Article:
By Anthony Santino
So…when a line is formed, and you’re a part of it, is it proper to say you’re “in line” or “on line?”
This is a debate that apparently gets people going. It came up in the office during our Sunday meeting, and I had no idea that it would spark such passionate opinions for both sides of the arguments. But it did, and here we are to address the issue.
To get my personal opinion on it out of the way, I’ll say this: I feel that either expression is fine to use, but I say “on line” much more than I do “in line.”
The argument people often seem to use against “on line” is that it should be reserved for when you’re on the Internet (i.e. “I’m online shopping for James’ birthday gifts”). However, I feel that you can use the expression “on line” for both being on the Internet and when being part of a queue of people. It just sounds fine.
Since I’m here to rationalize my argument, I’ll add that I also think of it this way: I think the expression “in line” is too restricting. I’m serious.
When one says, “I’m in line,” I feel as if they’re part of something they’re boxed into, like they can’t get out.
When you’re in something, it implies you have to somehow exit, or that you’re confined to it. When you’re on something, it sounds more like you’re in control of your present situation. Crazy as that sounds, you’ve got to admit—it’s not that nuts.
To further this debate’s tediousness, I’m going to pull another card. What came first: lines, or the Internet? I’d say lines.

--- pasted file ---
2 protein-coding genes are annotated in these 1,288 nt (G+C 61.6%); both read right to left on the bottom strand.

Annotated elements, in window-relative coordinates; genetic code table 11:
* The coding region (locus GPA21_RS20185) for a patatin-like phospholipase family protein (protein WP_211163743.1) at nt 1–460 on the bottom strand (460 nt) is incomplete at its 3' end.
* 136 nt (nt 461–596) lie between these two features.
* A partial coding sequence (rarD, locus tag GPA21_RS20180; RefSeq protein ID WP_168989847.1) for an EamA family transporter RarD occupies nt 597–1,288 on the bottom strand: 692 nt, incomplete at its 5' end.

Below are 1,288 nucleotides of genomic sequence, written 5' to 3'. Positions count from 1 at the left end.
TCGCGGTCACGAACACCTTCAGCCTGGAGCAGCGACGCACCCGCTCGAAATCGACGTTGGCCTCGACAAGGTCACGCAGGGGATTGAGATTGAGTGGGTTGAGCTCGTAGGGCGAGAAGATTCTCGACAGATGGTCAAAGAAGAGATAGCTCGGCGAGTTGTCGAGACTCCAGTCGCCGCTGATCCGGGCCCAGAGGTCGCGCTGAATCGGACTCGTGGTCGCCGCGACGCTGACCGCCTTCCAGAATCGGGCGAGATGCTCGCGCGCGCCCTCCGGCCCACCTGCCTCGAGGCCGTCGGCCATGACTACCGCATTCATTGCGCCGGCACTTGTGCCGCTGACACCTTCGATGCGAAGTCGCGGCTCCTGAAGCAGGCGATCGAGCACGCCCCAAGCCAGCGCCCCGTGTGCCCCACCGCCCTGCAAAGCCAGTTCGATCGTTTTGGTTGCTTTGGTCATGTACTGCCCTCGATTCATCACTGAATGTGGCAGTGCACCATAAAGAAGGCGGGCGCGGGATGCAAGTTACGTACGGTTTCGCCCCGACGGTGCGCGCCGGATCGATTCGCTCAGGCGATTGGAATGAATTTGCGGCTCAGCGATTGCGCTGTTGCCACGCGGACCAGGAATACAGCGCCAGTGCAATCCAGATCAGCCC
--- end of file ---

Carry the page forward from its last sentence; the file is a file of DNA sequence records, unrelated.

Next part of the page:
It’s pretty much a fact that people have been forming lines (or “queues,” if you want to sound British) for thousands of years. Jesus probably waited on tons of lines in His lifetime. He was probably polite and waited His turn like the next man.
And not only did Jesus probably wait on lines, but perhaps everyone who’s ever lived has waited on at least one line. Even royalty. Do you think the Queen of England is going to let Prince Harry skip her on the ice cream line?
(Quick update: I’m being super careful not to casually drop the phrase “in line” in one of my sentences. I’m giving the matter hawk-like attentiveness).
So yes, lines have been a thing way longer than the Internet. That is established, and I hope you “in-liners” can see that “on line” is a term that’s likely been used well before the World Wide Web was even a thought.
Speaking of you in-liners, why does it matter that much anyway?
I mean, I like to say “on line,” but I don’t denounce the use of “in line.” It just seems like you have something against a phrase that makes perfect sense. Oh well.
Keep thinking of your lines as a box in which you must stay. I’ll be moving on or off of mine whenever I please.
By the way, congratulations to Giovanna’s Philadelphia Eagles for winning the Super Bowl this past Sunday.
I bet fans are waiting on long lines to get their championship gear.